Amazon’s Leadership Principles

Jeff Bezos recent shareholder newsletter has received much praise in the tech press. Inc drew special attention to his principle of “Disagree and commit.”

When I read the article, this principle felt familiar to me, then I remembered where I had seen it before. It is the 13th Amazon Leadership Principle:

“Have Backbone; Disagree and Commit

Leaders are obligated to respectfully challenge decisions when they disagree, even when doing so is uncomfortable or exhausting. Leaders have conviction and are tenacious. They do not compromise for the sake of social cohesion. Once a decision is determined, they commit wholly.”

The rest of the principles are also well worth remembering.

See also:

Communication is Failure

 

 

Links for December 24th 2016 through January 1st 2017

Scott Alexander on Nonfiction Writing

Scott writes the Slate Star Codex blog.

  1. Divide things into small chunks
  2. Variety is the spice of life (add images etc.)
  3. Keep your flow of ideas strong
  4. Learn what should and shouldn’t be repeated.
  5. Use microhumor
  6. Use concrete examples
  7. Figure out who you’re trying to convince, then use the right tribal signals
  8. Anticipate and defuse counterarguments
  9. Use strong concept handles
  10. Recognize that applying these rules will probably start disastrously

Details of the above at: http://slatestarcodex.com/2016/02/20/writing-advice/

 

Chaotic Nazi Germany

Something caught my eye in an article on The Logical Fallacies of History:

“Whilst it is true that Owens’ performance was indeed remarkable – he won four gold medals – he by no means spoiled the party for Hitler. The games provided him with the opportunity to showcase the organizational skills of his regime (which actually went against the grain, since Nazi Germany in many ways was run very chaotically).”

This is new to me. The stock cliche is that “Hitler made the trains run on time,” or maybe it was Mussolini? Anyway, both Germany and the Nazi war machine were notoriously orderly.  I want to look into this claim that they were run chaotically.

Hail the Maintainers

I am finally clearing out some old Instapaper articles. One that I really enjoyed was Andrew Russell’s examination of our civilizational obsession with “innovation” at the expense of maintenance and sustainable operability.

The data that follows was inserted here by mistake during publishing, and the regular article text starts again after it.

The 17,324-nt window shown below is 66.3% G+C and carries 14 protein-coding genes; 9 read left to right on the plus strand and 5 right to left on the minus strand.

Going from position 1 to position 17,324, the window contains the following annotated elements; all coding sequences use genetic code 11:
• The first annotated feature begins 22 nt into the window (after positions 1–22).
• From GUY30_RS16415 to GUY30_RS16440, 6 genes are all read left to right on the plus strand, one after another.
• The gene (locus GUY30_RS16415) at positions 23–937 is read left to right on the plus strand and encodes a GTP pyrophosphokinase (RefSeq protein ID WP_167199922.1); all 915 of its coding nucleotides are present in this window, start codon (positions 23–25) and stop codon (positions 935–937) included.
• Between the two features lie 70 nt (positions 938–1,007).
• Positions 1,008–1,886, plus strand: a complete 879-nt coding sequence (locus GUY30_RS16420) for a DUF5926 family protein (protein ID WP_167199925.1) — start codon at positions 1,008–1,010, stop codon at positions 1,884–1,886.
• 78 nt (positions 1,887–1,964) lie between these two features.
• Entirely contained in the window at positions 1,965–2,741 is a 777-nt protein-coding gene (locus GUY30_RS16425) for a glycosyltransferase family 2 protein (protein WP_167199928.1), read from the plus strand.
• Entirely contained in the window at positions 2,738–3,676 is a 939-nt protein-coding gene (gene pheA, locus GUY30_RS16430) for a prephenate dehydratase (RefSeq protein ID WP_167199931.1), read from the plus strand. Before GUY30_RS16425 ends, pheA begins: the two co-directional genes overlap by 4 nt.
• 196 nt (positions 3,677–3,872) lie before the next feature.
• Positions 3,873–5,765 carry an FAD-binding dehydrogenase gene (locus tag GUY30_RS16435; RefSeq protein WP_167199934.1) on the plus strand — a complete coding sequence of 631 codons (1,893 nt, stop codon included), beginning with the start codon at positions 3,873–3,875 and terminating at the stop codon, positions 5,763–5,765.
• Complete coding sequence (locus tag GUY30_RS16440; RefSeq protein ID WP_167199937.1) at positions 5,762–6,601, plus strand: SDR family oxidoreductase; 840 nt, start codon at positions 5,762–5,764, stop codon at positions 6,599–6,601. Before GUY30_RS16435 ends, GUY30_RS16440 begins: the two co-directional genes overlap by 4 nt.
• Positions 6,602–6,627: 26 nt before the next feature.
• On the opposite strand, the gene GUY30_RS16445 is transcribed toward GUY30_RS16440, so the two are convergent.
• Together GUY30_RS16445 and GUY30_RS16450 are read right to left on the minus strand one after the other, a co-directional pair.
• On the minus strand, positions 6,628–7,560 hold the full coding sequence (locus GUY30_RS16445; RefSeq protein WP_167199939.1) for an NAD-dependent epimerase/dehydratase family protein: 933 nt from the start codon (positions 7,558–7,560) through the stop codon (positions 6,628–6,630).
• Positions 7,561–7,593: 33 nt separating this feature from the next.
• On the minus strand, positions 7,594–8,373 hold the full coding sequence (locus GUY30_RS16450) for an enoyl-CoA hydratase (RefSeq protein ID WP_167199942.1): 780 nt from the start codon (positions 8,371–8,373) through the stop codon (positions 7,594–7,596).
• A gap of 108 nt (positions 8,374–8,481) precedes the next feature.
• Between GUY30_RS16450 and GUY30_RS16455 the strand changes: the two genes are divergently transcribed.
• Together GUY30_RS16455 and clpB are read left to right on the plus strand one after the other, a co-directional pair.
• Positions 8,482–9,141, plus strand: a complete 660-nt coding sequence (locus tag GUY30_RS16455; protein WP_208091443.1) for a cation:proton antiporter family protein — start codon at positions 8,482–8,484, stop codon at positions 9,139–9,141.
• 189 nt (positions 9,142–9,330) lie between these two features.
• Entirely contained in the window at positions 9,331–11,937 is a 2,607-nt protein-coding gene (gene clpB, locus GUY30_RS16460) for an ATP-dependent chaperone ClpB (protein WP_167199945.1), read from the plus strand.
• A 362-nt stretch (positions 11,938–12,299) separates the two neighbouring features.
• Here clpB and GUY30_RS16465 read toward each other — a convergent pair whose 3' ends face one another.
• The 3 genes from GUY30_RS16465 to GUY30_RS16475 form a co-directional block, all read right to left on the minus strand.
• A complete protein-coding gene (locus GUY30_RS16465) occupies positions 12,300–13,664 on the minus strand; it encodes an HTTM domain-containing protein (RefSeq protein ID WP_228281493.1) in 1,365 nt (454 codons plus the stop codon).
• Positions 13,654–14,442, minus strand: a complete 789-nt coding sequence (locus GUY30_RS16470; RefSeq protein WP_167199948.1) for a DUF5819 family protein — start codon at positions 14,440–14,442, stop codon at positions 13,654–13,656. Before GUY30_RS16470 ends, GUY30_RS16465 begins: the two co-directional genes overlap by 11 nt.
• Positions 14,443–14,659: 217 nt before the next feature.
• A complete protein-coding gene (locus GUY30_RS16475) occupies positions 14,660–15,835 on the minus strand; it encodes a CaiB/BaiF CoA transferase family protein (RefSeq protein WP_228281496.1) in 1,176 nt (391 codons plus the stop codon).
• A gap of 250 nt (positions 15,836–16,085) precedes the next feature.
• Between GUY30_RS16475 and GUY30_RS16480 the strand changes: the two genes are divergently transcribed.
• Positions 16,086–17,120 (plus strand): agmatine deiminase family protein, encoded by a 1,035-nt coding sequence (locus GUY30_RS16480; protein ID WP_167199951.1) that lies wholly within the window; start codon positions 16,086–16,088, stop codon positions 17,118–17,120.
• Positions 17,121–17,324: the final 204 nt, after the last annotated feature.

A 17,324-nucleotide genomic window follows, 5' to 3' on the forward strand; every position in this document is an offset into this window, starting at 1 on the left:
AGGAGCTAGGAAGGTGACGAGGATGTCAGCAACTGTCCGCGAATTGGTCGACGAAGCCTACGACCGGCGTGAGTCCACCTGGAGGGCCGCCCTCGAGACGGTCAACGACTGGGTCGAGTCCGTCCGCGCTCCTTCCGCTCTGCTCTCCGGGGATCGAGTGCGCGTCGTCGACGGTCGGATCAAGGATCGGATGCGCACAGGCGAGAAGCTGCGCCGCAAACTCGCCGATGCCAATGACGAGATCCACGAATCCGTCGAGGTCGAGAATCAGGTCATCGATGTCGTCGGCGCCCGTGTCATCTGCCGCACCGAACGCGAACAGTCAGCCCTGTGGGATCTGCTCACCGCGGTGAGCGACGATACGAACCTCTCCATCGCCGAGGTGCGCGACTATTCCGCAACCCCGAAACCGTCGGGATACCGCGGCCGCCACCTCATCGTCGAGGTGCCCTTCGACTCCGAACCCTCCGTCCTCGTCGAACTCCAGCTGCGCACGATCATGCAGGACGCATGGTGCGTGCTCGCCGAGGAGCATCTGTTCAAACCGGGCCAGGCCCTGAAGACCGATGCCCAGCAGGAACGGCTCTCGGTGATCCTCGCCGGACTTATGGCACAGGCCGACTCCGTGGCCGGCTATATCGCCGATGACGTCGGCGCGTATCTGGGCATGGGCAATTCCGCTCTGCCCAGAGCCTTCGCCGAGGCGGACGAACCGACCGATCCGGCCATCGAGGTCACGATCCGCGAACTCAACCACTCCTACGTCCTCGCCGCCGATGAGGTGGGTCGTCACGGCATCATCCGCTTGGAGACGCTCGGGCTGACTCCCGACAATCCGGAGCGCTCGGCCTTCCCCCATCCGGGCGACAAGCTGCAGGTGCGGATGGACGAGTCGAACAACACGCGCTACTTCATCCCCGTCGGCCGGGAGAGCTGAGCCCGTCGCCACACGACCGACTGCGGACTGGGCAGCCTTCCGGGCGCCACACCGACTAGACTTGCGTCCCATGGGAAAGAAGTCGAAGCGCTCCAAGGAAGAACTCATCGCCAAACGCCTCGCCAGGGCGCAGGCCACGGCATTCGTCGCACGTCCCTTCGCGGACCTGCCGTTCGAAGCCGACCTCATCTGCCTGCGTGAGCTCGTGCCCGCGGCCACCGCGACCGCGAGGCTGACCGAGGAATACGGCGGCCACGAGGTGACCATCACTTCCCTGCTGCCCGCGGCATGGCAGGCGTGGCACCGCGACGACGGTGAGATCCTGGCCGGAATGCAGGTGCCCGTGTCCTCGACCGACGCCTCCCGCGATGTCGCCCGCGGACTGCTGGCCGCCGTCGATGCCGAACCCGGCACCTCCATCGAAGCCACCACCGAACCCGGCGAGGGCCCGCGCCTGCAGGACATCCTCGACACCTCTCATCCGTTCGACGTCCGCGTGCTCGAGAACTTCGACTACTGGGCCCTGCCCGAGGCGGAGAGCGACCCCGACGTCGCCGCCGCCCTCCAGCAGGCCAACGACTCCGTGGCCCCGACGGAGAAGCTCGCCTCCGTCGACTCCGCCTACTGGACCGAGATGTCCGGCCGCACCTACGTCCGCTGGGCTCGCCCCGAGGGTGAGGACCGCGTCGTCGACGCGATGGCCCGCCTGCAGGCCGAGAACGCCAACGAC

This is something we in cloud services learned fairly recently. Features are increasingly table stakes, fundamentals (e.g. availability, supportability, security, privacy, operability, maintainability, etc.) are the crucial differentiators.

Hail the Maintainers 

 

 

What kind of monster am I?

The pool of acceptable hate groups has shrunk down to the dregs now: old white men. Not even hillbillies and Chavs are acceptably odious anymore. As a white middle-aged middle-class heterosexual cis-gendered able-bodied capitalist property-owning politically slightly-right-of-center male atheistic Westerner, I am a member of the most universally despised minority in history.

Get your insults in while we last. The mantle of victimhood cannot be withheld forever….

http://en.wikipedia.org/wiki/Fitzpatrick%27s_War

http://blogs.spectator.co.uk/2016/12/white-men-dehumanising-insult-times/

Japan’s koseki system

“The koseki is Japan’s family registration system. All legally significant transitions in a person’s life — births, deaths, marriages, divorces, adoptions, even changes of gender — are supposed to be registered in a koseki; in fact, registration is what gives them legal effect. An extract of a person’s koseki serves as the Official Document that confirms to the Rest of the World basic details about their identity and status.

Need to prove when you were born? Koseki extract. Need to show you have parental authority to apply for a child’s passport? Koseki extract. Want to commit bigamy? Good luck; the authorities will refuse to register a second marriage if your registry shows you are still encumbered with a first.

Compared to “event-based” Official Documents (birth certificates, divorce decrees and so forth) that prevail in places like America, the koseki is more accurate. An American can use a marriage certificate to show he got married on a particular date in the past but would struggle to prove he is still married today. A koseki extract, on the other hand, can do just that.”

Source: Japan’s koseki system: dull, uncaring but terribly efficient | The Japan Times